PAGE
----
Mushrooms by Prof. Paul Eidelberg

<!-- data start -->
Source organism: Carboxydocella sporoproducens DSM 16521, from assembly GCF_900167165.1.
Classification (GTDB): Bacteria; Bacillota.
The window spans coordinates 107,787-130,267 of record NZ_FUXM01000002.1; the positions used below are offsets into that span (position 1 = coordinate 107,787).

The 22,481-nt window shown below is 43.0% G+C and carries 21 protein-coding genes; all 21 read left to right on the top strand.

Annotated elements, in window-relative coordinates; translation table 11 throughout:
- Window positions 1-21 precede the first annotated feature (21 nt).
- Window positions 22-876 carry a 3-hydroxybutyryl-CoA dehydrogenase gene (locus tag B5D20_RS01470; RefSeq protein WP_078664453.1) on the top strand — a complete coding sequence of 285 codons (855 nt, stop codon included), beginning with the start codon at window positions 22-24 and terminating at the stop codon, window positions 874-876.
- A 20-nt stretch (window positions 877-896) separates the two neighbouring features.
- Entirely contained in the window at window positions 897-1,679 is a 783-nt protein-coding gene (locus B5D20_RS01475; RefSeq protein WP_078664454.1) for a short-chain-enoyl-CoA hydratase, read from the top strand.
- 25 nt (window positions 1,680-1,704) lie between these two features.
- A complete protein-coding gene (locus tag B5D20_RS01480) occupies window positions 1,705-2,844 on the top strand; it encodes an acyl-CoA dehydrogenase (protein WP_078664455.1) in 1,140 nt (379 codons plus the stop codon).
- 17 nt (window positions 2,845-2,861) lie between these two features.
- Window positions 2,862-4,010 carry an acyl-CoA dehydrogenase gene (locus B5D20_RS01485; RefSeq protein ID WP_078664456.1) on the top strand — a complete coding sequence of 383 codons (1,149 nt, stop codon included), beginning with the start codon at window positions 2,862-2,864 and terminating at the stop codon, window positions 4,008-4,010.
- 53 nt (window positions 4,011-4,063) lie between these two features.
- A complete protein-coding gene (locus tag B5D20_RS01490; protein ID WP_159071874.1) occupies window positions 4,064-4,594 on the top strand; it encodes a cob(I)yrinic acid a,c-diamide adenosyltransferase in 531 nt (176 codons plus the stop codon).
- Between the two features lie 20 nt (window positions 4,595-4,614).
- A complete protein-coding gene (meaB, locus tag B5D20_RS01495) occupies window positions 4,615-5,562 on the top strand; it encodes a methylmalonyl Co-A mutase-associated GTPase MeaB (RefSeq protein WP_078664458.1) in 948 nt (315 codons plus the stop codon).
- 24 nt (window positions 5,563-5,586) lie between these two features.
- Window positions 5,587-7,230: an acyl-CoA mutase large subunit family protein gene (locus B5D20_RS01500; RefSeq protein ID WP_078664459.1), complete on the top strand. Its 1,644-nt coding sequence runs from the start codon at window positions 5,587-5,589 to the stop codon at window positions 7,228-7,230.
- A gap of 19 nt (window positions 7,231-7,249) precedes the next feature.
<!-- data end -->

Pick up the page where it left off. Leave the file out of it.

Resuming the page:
A Mushroom CloudPaul EidelbergMolecular biologists contend that man is descended from mushrooms. Believe it. Some mushrooms have evolved into politicians. They flourish in Israel. Ever see such bland politicians?Because mushrooms lack chlorophyll, they’re destitute of color, and, like Israeli prime ministers, they crumble under the slightest pressure.Mushrooms, of course, are fungi, and many reproduce by asexual means. That’s pretty much the case of Israeli politicians: Israel’s system of proportional representation produces an abundance of sterile politicians.Some mushrooms are deadly. They're called "toadstools." A weird assortment of such fungi populate Israel's Knesset. The head of the Knesset's most numerous fungi forms Israel's cabinet.Like a toadstool, with its umbrella-shaped cap, the cabinet encapsulates the most ill-assorted fungi. Its current captain, Prime Minister Netanyahu, has been classified as coprinus comatus, the Latin designation of a Horsetail Mushroom.As for Israel’s President, Shimon Peres, he’s been classified as primus peresitis. Incidentally, Peres is the one mushroom that almost succeeded in reproducing himself in Yossi Beilin, now serving the toadstools of the EU.Now, as every housewife knows, poisonous as well as edible mushrooms (boletus edulis) grow in dark and dingy places and require no cultivation. Also—and this will remind the reader of Israel's political elites—mushrooms have no roots but swelled heads. Of course, their heads are vacuous.It’s laughable when sterile, mushroomed Israeli politicians engage in diplomatic intercourse with Arabs, the most prolific race on earth. Arabs are not fluff balls. Their roots go deep. Poisonous or otherwise, they are not bloodless. Indeed, they exult in blood, which is why the knife has ever been a symbol of Arab manliness.Juxtapose anemic politicians like Netanyahu and Peres. These political mushrooms seek only "peace," meaning comfortable self-preservation.Another aspect of mushrooms is their randomness. As any honest political scientist knows, randomness is a basic characteristic of multicultural democratic societies—democracies without a profile. The chance aggregation of individuals, each pursuing his own interests, is the hallmark of any "You're okay," "I'm okay," "We're all okay democracy. Which means that these democracies tend to produce random men—human mushrooms. Democracies therefore worship change. Enter Barack Obama.Like Obama, Israel's political elites oppose tradition. They want to transform Israel into “a state of its citizens,” i.e., a multicultural mushroom society. Public school curriculums have been revised to encourage children to eat mushrooms. Eateries featuring mushroom-topped pizzas may soon receive special tax breaks and even subsidies. Nor is this all.Israel's media portray Arab rulers as mushroom-lovers differing not at all from their Jewish counterparts. Prompted by Shimon Peres, the Ministry of Agriculture has shipped five hundred tons of mushrooms to Mahmoud Abbas as a goodwill gesture prior to releasing 500 Arab terrorists. Abbas promptly distributed these mushrooms to Arabs suffering from malnutrition.Inspired by multicultural mushrooms like Tzipi Livni, and encouraged by former Supreme Court President Aharon Barak, the government introduced a bill in the Knesset to replace the Star of David in Israel's flag with a Mushroom! In the ensuing parliamentary debate, the color of the mushroom became the focus of controversy. If white, the mushroom would require a colored background. Livni proposed a pink mushroom. "We do need some color," she exclaimed. "Besides, pink will endear Israel to the Socialist International."Although he was a socialist, President Peres proposed an alternative. "Israel," he pontificated, "should have a gray mushroom on a grey background. After all, since we are trying to blend into the Arab world, we must teach Israeli youth not to make black-and-white distinctions."The moral of this story is that the enemy doesn’t need nuclear weapons for Israel to disappear in a mushroom cloud.